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GreenRope looks to ease multiple marketing tasks

Lars Helgeson launched GreenRope as the "one-stop-shop" for small businesses and consulting firms to manage calendaring, event registration, e-mail marketing, website administration and a contact management system from one platform. He is also the co-founder of CoolerEmail.

Q: What exactly is GreenRope?

A: The service is designed to empower small businesses and strategic consultants with the ability to manage their contact database, marketing communications, calendaring and project management initiatives from one user-friendly platform for much lower cost rather than paying for each service al a carte. GreenRope enables companies to automatically back up their customer lists and leverage them across multiple -- and until now disparate -- channels such as accounts receivable reports, customer surveys, meeting requests and project timesheets, all without having to re-key contact information each time.

For instance, a consulting firm could write, submit, assign, track and bill a contract agreement from one place. We've also designed the platform's centralized management console to provide small businesses and consulting firms with the ability to track the effectiveness of ongoing initiatives at the click of a mouse.

Q: What type of organizations are using GreenRope?

A: We've just launched in the last few weeks, but are already seeing a wide range of clients finding value in our services, including alumni groups, regional scouting organizations and chambers of commerce. Essentially, any organization that is looking to maintain good relationships with its current contacts while still growing their network can find value in our system.

Q: It seems most people understand the value of staying in touch with their network. Why don't they do it?

A: Most practitioners and small agencies suffer from the all-too-common "feast or famine" revenue cycle that occurs in both good times and bad. It's understandable to a point; a full client plate means new business initiatives take a back seat until the current projects end. By then, consultants are scrambling to find work in order to meet expenses without dipping into the precious -- and possibly scarce -- cash reserves.

It can be emotionally and physically draining to ride the same proverbial roller coaster over and over again, believing it to be the nature of the business. I refuse, however, to subscribe to this myth. In fact, PR practitioners and consulting firms can take care of a full client load and still maintain a strong pipeline of prospective customers waiting in the wings regardless of economic conditions.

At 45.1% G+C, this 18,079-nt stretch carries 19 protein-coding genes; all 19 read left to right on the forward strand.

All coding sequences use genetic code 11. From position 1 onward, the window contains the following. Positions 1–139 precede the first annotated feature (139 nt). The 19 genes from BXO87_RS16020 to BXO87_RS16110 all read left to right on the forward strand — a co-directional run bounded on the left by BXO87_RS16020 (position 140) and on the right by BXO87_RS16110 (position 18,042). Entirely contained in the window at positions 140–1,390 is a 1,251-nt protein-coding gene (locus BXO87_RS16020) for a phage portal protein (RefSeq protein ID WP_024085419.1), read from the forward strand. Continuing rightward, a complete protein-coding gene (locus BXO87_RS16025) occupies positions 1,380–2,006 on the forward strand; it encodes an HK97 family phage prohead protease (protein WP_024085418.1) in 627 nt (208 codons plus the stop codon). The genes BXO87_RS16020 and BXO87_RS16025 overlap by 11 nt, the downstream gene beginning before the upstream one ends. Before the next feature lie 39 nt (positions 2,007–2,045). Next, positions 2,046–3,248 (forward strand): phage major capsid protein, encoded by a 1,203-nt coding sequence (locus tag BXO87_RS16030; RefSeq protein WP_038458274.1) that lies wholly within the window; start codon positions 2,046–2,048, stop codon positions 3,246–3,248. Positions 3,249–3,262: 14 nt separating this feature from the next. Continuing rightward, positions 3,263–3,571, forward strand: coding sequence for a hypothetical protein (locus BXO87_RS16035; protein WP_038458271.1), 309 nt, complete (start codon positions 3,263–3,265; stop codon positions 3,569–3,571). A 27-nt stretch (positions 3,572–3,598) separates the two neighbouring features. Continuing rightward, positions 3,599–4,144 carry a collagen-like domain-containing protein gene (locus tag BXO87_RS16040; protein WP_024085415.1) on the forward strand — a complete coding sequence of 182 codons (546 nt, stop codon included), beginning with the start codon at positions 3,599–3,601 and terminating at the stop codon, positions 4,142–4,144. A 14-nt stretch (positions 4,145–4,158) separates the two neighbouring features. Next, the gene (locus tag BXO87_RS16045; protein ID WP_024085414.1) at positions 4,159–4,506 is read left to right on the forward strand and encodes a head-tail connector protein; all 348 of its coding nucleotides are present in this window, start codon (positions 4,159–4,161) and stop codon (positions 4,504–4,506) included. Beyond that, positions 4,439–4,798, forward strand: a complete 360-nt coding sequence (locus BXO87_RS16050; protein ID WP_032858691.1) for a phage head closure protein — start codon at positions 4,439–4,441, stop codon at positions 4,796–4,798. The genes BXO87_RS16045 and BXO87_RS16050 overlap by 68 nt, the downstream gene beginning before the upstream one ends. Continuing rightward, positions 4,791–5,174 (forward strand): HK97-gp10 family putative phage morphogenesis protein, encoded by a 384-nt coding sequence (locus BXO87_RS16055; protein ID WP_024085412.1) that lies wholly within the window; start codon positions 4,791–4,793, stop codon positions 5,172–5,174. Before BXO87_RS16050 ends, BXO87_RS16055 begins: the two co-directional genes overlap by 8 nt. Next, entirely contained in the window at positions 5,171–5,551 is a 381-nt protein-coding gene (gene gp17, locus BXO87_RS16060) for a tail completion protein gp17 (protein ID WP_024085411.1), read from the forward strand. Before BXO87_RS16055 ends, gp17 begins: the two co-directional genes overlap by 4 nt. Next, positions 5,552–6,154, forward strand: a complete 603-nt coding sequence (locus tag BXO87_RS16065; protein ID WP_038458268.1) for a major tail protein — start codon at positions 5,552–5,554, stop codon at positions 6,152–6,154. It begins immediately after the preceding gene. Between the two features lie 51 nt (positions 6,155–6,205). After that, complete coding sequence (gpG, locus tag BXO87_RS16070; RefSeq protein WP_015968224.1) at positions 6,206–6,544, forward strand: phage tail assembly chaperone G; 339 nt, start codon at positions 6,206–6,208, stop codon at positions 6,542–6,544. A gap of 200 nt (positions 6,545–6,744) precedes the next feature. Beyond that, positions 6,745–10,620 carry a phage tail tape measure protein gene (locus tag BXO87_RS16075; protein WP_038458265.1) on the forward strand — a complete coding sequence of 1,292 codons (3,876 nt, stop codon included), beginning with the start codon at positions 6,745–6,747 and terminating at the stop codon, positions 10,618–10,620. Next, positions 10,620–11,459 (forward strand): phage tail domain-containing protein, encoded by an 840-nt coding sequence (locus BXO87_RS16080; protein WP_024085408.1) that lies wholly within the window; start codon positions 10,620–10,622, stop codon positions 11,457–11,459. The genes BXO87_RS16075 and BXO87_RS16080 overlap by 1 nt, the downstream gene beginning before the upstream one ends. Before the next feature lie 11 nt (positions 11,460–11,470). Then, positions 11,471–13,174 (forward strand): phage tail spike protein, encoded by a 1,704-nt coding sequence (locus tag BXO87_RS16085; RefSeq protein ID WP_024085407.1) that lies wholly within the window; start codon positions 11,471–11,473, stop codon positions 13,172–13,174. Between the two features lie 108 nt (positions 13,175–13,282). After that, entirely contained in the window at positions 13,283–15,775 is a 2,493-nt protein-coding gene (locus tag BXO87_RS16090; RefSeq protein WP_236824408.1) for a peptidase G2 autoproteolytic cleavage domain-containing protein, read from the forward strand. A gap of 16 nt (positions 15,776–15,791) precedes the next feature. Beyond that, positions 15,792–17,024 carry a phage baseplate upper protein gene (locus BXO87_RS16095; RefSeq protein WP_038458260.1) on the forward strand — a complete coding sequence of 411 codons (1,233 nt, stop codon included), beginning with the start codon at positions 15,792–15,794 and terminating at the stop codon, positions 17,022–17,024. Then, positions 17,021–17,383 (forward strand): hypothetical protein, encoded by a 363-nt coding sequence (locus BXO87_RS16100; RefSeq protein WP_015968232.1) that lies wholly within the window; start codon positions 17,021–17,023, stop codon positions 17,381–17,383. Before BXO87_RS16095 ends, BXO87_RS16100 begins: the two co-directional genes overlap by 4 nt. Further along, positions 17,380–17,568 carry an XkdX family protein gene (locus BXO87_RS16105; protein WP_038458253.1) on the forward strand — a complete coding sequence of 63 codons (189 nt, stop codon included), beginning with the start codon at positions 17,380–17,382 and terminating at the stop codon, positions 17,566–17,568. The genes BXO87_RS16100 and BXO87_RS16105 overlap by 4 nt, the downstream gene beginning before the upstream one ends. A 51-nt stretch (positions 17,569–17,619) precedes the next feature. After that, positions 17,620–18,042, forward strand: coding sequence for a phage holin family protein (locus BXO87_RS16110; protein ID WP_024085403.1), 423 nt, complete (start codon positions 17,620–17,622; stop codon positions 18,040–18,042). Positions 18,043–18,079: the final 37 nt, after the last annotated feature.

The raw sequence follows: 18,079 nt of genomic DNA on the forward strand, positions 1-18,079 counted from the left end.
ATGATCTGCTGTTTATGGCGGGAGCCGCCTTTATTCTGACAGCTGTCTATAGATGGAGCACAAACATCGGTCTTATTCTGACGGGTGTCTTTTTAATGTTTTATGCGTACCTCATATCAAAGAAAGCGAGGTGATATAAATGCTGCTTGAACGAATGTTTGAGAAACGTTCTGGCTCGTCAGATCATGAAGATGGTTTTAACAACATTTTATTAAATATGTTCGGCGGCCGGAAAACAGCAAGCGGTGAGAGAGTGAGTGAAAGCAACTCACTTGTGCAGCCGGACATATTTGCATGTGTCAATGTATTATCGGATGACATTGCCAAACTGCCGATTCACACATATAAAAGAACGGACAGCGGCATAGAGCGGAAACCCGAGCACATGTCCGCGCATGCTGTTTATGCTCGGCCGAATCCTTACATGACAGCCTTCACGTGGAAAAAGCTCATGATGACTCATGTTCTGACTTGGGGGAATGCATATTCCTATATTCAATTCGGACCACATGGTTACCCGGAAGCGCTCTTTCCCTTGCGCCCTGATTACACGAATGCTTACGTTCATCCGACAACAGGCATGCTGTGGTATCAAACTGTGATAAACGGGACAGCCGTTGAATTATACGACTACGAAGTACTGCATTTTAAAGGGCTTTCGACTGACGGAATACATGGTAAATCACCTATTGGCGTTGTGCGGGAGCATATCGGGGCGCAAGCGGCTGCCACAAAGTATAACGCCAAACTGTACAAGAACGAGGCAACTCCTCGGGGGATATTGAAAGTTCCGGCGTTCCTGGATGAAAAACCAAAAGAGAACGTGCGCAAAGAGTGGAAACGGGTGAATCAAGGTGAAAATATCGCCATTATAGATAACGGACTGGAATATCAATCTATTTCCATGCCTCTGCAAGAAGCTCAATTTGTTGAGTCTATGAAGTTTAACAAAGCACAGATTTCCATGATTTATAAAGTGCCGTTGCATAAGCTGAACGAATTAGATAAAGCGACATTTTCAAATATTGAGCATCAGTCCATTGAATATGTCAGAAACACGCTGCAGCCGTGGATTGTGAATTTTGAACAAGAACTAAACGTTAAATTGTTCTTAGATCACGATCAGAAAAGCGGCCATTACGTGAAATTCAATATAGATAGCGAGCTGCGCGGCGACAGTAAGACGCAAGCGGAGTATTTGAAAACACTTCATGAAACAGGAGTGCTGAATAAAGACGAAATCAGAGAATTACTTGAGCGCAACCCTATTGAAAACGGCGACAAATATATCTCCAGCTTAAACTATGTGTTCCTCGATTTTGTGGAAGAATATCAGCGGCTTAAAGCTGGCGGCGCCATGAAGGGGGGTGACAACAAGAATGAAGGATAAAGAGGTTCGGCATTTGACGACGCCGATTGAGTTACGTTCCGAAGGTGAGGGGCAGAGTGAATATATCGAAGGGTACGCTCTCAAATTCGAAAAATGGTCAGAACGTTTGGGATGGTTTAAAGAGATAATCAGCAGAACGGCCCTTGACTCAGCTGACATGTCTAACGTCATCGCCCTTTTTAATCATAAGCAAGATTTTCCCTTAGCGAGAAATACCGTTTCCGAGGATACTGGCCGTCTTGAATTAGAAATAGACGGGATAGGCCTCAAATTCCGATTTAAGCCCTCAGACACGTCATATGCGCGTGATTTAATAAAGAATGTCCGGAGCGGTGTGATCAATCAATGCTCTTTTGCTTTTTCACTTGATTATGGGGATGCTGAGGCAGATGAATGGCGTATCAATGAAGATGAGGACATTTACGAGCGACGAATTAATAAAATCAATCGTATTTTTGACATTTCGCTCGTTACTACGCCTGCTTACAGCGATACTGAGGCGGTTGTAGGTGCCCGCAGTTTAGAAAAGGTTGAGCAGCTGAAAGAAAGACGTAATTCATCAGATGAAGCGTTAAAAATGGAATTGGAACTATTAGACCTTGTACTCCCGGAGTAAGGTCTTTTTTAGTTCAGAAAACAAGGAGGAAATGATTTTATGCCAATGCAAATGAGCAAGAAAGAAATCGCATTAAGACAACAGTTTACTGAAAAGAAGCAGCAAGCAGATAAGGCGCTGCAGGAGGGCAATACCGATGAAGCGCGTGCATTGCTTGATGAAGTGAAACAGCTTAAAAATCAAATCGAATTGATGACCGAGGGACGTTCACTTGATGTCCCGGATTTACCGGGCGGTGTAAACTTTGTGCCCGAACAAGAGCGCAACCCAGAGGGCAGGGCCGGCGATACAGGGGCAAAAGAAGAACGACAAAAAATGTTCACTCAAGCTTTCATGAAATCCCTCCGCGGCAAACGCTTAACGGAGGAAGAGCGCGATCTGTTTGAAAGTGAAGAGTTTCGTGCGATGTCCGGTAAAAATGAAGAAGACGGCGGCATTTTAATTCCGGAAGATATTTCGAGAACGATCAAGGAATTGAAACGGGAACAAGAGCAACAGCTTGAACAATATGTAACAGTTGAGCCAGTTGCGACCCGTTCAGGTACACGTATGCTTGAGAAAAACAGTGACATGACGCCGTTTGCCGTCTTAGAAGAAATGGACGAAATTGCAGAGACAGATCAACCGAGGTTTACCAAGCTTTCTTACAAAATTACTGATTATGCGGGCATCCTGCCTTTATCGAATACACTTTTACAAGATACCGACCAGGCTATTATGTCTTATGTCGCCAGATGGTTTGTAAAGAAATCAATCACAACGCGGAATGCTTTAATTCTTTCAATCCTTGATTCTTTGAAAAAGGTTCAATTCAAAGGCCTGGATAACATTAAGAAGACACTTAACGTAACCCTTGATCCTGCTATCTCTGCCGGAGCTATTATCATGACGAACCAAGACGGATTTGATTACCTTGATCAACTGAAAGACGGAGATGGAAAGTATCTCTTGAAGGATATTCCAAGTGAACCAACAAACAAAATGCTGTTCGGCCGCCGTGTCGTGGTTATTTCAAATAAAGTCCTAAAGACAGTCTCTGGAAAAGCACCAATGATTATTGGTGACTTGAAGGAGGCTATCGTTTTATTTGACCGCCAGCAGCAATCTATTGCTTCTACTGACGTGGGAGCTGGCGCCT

Q: What are four things you'd recommend small businesses and consultants do to make new business development an everyday occurrence?

A: First, consolidate your contact lists. If you're like most independent practitioners, you've got binders of business cards along with an outdated Outlook database that doesn't integrate with your LinkedIn contacts and other social media-generated followers and friends.

Keep them all in one platform. Though doing so may be a bit daunting in the beginning, it will pay significant time-saving dividends later on by you not having to re-key a person's contact information to send them a new email every time. It would also be valuable for consultants to also categorize and label their contacts in order to make it easier to target messaging to specific groups within the database.

Secondly, put an outbound communications system in place. Set some goals each month as to how many times you will reach out to your new, consolidated contact list. The outreach should focus less on frequency and more on how personal and relevant the message is to each recipient. It could be something business-oriented, such as an offer to sit down and brainstorm how social media PR can draw them new customers. It may also be something completely unrelated to work, such as a sincere "Happy Birthday" greeting.

As important as when and what you say, be sure you determine the manner in which your contacts desire to hear from you. Some like emails while others may prefer Tweets or Facebook communication. There may be a few who still prefer a hand-written note or phone call. Be sensitive to the medium as much as the message, and stay consistent in the regularity and delivery of your correspondence.

A little goes a long way. Don't feel like you need to devote eight hours a day to this new business strategy. It's a bit impossible to do and still keep your current clients happy. Instead, carve out just a few minutes a day to make this happen. If you can devote more time, great -- if you can't, still focus on doing something that will draw you new business as part of your regular routine. Trust me -- if you stick with it, you'll eventually see positive results -- guaranteed.

Lastly, get some help. Don't try and reinvent the wheel. There are several firms that have found ways to do this, and you can learn from them. There are also relatively inexpensive services that allow you to coordinate your new business and client communications efforts in one system without having to spend a lot of upfront money or time to get started. Admittedly, I'm a bit biased here, but the fact remains that going it alone could cost you more in time and low returns than it's worth.

Chat with Lars at lars@greenrope.com.

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